Article 12 “ Children have the right to say what they think should happen when adults are making decisions that affect them, and have their opinions taken into account.”
Within school, pupils are actively encouraged to make choices, knowing that they are in a safe and supportive environment. As a school we educate and provide boundaries for young pupils to make choices safely, through provision of a safe environment and empowering education. Pupils are encouraged to know, understand and exercise their rights and personal freedoms and advised how to exercise these safely, for example through our E-Safety and PSHE lessons. Whether it be through choice of learning challenge, of how they record, of participation in our numerous extra-curricular clubs and opportunities, pupils are given the freedom to make choices.
Article 30 “Children have a right to learn the language and customs of their families whether these are shared by the majority of people in the country or not.”
As a Church of England school, Christian values underpin our ethos. We re-enforce British Values through our collective worship which is strongly Christian. The pupils know and understand that it is expected and imperative that respect is shown to everyone, whatever differences we may have. Our school values of Love, Hope, Honesty and Forgiveness place mutual respect at the very centre of our school. Our school values form our themes for our collective worship throughout the year. Children learn that their behaviours have an effect on their own rights and those of others. All members of the school community treat each other with respect.
Tolerance of those of Different Faiths and Beliefs
Article 14 “Children have the right to think and believe what they want and to practise their religion, as long as they are not stopping other people from enjoying their rights. Parents should guide their children on these matters.”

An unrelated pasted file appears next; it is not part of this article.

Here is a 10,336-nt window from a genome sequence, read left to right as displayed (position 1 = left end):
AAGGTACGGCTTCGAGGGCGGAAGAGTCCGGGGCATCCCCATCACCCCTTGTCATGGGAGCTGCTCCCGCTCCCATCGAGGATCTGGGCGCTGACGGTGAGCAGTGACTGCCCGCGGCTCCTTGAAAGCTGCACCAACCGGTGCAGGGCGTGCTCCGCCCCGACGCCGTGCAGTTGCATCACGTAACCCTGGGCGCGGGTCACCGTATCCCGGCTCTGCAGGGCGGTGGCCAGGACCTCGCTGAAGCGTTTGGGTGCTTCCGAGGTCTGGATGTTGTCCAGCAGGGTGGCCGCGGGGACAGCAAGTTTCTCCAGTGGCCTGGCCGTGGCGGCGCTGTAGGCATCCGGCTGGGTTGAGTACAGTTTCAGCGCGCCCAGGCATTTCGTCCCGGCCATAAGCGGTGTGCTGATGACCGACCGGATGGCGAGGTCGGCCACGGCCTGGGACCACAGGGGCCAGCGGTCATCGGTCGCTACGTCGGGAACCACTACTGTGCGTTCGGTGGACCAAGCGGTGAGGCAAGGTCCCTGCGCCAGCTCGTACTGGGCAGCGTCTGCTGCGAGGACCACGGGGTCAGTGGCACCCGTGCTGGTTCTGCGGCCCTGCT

This is achieved through enhancing pupils understanding of their place in a culturally diverse society and by giving them opportunities to experience such diversity. As a heart of Portsmouth school St Jude’s is situated in an area of considerable cultural diversity, including both children from forces families and children whose parents have travelled from other countries and cultures to study at the university. Therefore we place a great emphasis on promoting diversity within the school. Assemblies are regularly planned to address this issue either directly or through the inclusion of stories and celebrations from a variety of faiths and cultures. Our RE and PSHE teaching reinforce this. Members of different faiths or religions are encouraged to share their knowledge to enhance learning within classes and the school. Children make regular visits to our local church and cathedral to take part in acts of collective worship and also visit other places of worship that are important to different faiths.
At St Jude’s we will actively challenge pupils, staff or parents expressing opinions contrary to fundamental British Values, including ‘extremist’ views.